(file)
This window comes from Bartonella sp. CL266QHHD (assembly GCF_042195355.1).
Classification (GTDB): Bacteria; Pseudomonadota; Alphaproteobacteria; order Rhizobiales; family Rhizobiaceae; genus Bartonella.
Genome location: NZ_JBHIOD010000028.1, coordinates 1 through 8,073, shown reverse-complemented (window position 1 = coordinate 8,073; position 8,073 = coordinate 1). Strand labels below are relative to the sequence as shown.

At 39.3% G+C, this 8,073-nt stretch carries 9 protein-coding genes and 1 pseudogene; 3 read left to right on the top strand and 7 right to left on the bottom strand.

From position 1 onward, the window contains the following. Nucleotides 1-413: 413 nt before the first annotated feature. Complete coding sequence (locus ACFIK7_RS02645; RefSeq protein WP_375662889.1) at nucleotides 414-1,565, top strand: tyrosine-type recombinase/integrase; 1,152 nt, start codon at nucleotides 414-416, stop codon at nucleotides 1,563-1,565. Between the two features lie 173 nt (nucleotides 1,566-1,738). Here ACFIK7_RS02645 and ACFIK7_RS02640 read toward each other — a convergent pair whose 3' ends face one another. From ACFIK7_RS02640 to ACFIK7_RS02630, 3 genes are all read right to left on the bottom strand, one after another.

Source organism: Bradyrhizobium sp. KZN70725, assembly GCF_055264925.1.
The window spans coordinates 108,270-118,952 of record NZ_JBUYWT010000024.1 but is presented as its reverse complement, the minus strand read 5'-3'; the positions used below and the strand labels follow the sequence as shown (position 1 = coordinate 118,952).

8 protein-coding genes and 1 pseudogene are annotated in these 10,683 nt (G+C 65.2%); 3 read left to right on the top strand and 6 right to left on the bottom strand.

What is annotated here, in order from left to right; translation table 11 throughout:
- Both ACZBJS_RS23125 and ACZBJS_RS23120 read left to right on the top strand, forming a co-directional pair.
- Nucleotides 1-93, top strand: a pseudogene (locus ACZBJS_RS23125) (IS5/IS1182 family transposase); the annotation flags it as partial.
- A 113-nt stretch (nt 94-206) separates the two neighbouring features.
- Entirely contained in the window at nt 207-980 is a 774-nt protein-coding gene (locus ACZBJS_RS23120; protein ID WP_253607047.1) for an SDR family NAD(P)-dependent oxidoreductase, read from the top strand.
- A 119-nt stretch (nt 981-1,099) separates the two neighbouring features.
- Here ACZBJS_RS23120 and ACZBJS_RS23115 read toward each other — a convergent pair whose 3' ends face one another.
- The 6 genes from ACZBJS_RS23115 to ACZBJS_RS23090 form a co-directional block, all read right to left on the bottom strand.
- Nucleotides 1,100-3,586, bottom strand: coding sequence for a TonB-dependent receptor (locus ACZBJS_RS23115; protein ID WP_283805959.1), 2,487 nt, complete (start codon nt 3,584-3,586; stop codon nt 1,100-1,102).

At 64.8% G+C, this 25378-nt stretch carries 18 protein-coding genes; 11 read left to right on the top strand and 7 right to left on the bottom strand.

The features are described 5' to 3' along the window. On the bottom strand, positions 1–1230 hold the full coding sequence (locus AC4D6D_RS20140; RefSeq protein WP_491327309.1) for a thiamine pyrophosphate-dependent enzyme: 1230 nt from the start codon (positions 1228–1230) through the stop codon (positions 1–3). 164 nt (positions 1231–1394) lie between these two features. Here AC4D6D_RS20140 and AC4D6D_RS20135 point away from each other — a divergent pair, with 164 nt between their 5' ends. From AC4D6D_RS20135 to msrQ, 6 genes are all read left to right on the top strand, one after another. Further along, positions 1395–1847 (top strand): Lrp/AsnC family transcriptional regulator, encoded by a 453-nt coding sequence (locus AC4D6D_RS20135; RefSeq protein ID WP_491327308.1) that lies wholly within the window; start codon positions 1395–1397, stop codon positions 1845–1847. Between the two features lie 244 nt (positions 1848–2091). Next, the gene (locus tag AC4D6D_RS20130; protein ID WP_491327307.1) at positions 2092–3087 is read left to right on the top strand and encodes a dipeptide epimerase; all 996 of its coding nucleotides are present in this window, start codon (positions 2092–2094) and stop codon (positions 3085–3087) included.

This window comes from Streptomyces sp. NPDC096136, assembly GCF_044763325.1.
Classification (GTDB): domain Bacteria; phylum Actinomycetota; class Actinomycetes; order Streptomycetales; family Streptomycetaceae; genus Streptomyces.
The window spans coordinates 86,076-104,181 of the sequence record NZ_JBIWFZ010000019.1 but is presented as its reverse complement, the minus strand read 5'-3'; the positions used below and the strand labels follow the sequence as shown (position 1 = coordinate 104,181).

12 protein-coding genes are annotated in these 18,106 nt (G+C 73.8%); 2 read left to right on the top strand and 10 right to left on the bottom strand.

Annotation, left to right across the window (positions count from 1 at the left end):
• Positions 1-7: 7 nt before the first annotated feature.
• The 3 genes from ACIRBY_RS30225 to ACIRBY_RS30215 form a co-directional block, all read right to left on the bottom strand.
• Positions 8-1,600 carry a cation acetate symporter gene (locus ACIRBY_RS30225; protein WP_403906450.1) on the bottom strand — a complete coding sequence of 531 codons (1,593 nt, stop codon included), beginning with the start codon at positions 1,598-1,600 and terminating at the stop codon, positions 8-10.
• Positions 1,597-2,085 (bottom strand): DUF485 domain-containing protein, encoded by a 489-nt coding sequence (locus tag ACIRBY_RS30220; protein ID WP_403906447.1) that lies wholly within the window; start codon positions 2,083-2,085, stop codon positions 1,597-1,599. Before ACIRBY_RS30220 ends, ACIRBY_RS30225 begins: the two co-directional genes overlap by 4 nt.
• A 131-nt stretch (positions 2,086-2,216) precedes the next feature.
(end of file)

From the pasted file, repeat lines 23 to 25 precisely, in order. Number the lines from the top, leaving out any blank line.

12 protein-coding genes are annotated in these 18,106 nt (G+C 73.8%); 2 read left to right on the top strand and 10 right to left on the bottom strand.

Annotation, left to right across the window (positions count from 1 at the left end):
• Positions 1-7: 7 nt before the first annotated feature.